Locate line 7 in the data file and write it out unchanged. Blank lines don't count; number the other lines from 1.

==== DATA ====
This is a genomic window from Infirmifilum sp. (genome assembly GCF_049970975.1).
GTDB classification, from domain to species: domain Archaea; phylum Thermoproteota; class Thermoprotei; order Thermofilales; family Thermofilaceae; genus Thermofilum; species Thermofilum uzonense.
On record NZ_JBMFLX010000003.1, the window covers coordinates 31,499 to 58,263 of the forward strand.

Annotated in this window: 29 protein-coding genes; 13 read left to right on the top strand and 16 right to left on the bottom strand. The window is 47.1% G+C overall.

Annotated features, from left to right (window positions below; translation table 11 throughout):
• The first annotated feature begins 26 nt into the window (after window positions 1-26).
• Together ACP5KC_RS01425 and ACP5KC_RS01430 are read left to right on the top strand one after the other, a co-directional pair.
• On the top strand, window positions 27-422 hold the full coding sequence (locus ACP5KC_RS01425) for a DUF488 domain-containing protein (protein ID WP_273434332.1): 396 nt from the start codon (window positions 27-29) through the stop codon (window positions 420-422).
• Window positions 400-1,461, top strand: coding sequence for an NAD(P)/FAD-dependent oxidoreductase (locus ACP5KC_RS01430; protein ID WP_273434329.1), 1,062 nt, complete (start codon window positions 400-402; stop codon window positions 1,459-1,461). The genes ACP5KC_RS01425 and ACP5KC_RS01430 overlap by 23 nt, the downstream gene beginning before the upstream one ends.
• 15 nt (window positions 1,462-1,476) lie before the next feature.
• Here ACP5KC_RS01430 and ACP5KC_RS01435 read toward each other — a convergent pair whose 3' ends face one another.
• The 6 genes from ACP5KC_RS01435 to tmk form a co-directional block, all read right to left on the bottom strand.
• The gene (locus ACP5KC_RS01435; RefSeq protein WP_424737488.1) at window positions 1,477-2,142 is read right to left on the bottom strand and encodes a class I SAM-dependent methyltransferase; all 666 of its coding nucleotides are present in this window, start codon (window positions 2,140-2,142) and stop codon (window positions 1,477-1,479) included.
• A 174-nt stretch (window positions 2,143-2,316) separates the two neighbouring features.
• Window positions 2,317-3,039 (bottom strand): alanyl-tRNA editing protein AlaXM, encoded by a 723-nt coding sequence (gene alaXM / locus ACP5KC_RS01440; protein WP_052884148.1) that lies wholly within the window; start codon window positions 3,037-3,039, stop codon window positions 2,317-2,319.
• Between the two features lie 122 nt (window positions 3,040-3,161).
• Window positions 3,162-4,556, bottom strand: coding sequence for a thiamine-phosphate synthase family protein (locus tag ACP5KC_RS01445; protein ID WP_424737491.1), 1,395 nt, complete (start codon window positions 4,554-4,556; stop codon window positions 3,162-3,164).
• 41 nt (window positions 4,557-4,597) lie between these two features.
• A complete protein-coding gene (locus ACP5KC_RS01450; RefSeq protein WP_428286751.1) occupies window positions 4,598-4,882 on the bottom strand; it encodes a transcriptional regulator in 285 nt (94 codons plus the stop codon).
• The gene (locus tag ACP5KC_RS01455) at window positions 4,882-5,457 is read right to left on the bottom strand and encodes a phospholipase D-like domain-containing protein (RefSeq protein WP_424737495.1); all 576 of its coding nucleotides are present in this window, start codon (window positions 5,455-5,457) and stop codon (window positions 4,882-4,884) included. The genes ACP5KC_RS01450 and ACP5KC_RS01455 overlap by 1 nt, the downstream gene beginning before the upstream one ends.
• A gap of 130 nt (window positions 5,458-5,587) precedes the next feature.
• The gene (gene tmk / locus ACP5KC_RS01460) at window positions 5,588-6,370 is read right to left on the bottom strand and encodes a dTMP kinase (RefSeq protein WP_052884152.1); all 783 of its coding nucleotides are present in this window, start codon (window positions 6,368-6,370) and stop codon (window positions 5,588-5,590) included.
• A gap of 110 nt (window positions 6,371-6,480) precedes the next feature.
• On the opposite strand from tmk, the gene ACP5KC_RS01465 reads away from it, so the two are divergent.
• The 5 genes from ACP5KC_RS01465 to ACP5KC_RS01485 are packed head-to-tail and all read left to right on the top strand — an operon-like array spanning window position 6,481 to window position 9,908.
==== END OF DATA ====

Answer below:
• Together ACP5KC_RS01425 and ACP5KC_RS01430 are read left to right on the top strand one after the other, a co-directional pair.